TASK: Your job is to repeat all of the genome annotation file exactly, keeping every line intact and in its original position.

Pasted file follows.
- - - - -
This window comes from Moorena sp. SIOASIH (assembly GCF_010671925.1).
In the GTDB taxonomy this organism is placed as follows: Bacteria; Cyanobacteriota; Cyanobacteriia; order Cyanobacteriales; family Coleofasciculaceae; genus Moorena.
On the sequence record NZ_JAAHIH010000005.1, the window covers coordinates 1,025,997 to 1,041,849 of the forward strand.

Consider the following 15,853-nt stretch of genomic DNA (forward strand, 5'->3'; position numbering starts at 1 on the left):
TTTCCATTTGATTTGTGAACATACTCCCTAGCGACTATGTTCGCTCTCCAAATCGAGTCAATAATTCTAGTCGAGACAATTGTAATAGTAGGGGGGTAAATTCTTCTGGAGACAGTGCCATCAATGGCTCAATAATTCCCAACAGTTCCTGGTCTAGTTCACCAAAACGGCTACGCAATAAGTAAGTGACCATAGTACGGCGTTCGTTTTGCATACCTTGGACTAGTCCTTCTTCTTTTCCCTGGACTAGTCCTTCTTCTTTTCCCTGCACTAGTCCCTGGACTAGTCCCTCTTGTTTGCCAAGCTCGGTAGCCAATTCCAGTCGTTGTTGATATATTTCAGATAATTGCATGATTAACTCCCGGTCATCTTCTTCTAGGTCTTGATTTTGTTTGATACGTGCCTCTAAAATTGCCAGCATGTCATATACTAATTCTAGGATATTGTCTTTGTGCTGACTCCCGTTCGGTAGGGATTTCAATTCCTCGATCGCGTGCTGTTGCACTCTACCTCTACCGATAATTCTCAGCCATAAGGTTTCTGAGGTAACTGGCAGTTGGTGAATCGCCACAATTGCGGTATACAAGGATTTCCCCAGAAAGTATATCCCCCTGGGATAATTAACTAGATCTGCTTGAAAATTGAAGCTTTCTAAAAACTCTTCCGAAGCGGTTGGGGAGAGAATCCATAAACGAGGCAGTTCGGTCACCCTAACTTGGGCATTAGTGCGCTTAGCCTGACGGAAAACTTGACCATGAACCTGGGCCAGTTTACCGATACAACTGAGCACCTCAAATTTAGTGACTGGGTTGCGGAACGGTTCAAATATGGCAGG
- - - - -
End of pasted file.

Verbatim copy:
This window comes from Moorena sp. SIOASIH (assembly GCF_010671925.1).
In the GTDB taxonomy this organism is placed as follows: Bacteria; Cyanobacteriota; Cyanobacteriia; order Cyanobacteriales; family Coleofasciculaceae; genus Moorena.
On the sequence record NZ_JAAHIH010000005.1, the window covers coordinates 1,025,997 to 1,041,849 of the forward strand.

Consider the following 15,853-nt stretch of genomic DNA (forward strand, 5'->3'; position numbering starts at 1 on the left):
TTTCCATTTGATTTGTGAACATACTCCCTAGCGACTATGTTCGCTCTCCAAATCGAGTCAATAATTCTAGTCGAGACAATTGTAATAGTAGGGGGGTAAATTCTTCTGGAGACAGTGCCATCAATGGCTCAATAATTCCCAACAGTTCCTGGTCTAGTTCACCAAAACGGCTACGCAATAAGTAAGTGACCATAGTACGGCGTTCGTTTTGCATACCTTGGACTAGTCCTTCTTCTTTTCCCTGGACTAGTCCTTCTTCTTTTCCCTGCACTAGTCCCTGGACTAGTCCCTCTTGTTTGCCAAGCTCGGTAGCCAATTCCAGTCGTTGTTGATATATTTCAGATAATTGCATGATTAACTCCCGGTCATCTTCTTCTAGGTCTTGATTTTGTTTGATACGTGCCTCTAAAATTGCCAGCATGTCATATACTAATTCTAGGATATTGTCTTTGTGCTGACTCCCGTTCGGTAGGGATTTCAATTCCTCGATCGCGTGCTGTTGCACTCTACCTCTACCGATAATTCTCAGCCATAAGGTTTCTGAGGTAACTGGCAGTTGGTGAATCGCCACAATTGCGGTATACAAGGATTTCCCCAGAAAGTATATCCCCCTGGGATAATTAACTAGATCTGCTTGAAAATTGAAGCTTTCTAAAAACTCTTCCGAAGCGGTTGGGGAGAGAATCCATAAACGAGGCAGTTCGGTCACCCTAACTTGGGCATTAGTGCGCTTAGCCTGACGGAAAACTTGACCATGAACCTGGGCCAGTTTACCGATACAACTGAGCACCTCAAATTTAGTGACTGGGTTGCGGAACGGTTCAAATATGGCAGG